Dr. Eugene Yang of the University of Washington School of Medicine in Seattle commented on the findings. “This study challenges some of the recommendations for healthy alcohol consumption, in particular for men, where we recommend up to two drinks a day in the U.S., twice the amount associated with higher risk of premature death seen in this study.”
It is shocking that alcohol consumption, even moderate alcohol consumption, can have a noticeable effect on life expectancy.
Alcohol and its Effect on the Body
When people drink alcohol, it harms virtually every area of their body. Considering a few:
- The Brain. Alcohol interferes with the brain pathways, disrupting cognitive function. If one continues to misuse alcohol, the harmful effects can be permanent.
- The Heart. Drinking too much and too often can cause cardiomyopathy (stretching and drooping of the heart muscles). Alcohol misuse can also cause arrhythmias, stroke, and high blood pressure.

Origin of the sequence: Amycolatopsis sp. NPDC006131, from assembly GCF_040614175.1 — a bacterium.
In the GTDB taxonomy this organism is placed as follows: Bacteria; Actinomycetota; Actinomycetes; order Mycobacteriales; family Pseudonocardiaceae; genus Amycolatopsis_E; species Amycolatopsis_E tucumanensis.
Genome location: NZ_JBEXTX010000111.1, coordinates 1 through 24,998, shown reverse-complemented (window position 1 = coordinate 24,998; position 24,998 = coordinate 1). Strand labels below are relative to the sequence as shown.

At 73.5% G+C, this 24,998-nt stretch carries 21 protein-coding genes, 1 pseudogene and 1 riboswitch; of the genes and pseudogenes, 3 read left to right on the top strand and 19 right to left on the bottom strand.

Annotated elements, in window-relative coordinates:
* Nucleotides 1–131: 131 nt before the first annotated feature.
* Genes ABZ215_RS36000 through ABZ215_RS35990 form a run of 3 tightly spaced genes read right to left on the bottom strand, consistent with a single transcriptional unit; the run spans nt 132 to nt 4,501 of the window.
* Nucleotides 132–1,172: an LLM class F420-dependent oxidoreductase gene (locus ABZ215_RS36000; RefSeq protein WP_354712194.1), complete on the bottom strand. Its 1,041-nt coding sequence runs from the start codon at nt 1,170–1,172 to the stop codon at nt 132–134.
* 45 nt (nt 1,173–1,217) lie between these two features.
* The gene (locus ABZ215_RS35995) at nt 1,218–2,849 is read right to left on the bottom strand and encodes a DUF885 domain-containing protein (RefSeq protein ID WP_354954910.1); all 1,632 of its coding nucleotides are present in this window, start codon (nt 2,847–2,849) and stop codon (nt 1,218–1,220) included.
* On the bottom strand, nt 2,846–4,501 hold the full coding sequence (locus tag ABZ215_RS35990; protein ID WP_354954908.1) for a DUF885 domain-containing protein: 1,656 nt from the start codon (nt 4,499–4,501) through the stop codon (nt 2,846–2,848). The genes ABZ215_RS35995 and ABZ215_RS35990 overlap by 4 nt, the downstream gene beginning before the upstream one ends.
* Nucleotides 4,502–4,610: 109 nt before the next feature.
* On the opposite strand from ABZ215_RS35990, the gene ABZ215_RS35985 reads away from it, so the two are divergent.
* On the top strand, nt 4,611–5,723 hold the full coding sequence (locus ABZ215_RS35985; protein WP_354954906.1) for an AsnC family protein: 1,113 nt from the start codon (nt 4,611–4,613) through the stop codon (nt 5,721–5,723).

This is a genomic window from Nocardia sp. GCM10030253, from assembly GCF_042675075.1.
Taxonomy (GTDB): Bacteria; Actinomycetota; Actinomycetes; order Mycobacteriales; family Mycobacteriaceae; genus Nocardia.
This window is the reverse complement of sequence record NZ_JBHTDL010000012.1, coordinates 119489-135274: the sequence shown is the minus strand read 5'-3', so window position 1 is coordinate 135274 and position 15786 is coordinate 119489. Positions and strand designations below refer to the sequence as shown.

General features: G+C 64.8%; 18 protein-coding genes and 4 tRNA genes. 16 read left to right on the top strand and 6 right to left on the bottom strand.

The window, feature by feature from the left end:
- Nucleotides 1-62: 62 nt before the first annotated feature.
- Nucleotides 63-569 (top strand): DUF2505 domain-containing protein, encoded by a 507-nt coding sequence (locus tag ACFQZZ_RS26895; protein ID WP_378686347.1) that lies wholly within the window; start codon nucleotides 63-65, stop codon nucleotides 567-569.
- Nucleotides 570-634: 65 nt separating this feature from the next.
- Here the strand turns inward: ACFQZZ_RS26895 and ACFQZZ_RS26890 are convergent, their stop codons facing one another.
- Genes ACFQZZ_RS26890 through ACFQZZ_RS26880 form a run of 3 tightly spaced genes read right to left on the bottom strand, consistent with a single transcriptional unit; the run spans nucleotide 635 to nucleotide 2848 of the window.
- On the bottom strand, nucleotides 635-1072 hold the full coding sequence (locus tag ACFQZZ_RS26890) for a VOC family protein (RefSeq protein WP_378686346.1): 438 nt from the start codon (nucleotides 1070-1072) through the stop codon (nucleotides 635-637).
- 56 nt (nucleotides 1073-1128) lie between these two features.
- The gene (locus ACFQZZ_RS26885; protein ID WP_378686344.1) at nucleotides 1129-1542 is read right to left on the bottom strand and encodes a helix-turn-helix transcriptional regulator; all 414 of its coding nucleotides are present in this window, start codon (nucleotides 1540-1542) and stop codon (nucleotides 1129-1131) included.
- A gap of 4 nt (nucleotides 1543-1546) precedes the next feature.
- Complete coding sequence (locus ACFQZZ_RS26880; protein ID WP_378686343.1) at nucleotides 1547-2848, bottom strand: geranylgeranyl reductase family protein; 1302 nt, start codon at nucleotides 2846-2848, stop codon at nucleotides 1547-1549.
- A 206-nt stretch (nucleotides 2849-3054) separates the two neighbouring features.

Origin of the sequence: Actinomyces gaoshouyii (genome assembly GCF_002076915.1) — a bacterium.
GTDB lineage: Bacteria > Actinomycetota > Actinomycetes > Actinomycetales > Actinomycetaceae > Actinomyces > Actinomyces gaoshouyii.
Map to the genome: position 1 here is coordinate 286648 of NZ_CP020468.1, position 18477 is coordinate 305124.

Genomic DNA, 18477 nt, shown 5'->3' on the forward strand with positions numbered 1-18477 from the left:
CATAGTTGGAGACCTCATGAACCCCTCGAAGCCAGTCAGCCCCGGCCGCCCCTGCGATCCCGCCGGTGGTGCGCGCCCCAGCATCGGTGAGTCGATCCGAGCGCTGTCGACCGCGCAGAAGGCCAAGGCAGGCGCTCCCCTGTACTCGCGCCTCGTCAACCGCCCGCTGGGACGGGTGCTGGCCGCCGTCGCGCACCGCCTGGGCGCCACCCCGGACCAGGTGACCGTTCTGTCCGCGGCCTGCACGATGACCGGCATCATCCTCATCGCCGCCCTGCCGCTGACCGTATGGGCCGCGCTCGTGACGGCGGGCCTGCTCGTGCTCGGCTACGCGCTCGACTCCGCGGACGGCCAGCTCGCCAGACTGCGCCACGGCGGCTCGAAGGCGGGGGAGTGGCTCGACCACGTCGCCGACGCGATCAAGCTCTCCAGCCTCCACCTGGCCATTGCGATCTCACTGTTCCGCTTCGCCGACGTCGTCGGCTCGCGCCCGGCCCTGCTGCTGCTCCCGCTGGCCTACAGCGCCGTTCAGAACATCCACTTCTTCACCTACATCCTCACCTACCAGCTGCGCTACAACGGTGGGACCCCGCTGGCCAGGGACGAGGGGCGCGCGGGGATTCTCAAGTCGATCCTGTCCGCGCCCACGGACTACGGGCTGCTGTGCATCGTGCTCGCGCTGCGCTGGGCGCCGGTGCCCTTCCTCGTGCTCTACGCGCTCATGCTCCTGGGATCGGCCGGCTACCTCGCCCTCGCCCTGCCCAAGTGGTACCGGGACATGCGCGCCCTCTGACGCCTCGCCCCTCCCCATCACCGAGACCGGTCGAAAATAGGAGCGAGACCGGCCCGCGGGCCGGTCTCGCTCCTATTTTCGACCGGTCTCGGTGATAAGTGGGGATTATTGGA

- The Liver. The human body recognizes alcohol as a poison, which is why the liver is the critical organ responsible for processing alcohol. However, alcohol has a direct, harmful effect on the liver. When people drink too much and too often, alcohol can cause cirrhosis of the liver, steatosis (fatty liver), and fibrosis. These conditions can be fatal.
- The Pancreas. Alcohol causes the pancreas to produce toxic substances. If one drinks too much and too often, this can lead to pancreatitis, a dangerous medical condition.
- Cancer. Alcohol consumption has been proven to increase the user’s chances of contracting cancer. Different types of cancers that list alcohol as a precipitating factor include head and neck cancer, esophageal cancer, liver cancer, breast cancer, and colorectal cancer.
- The Immune System. Drinking too much alcohol has a direct effect on the immune system. When people drink alcohol, alcohol’s impact on the immune system has an immediate, harmful effect on their immune response. People who drink to excess and consume alcohol regularly are more liable to contract diseases like pneumonia and tuberculosis.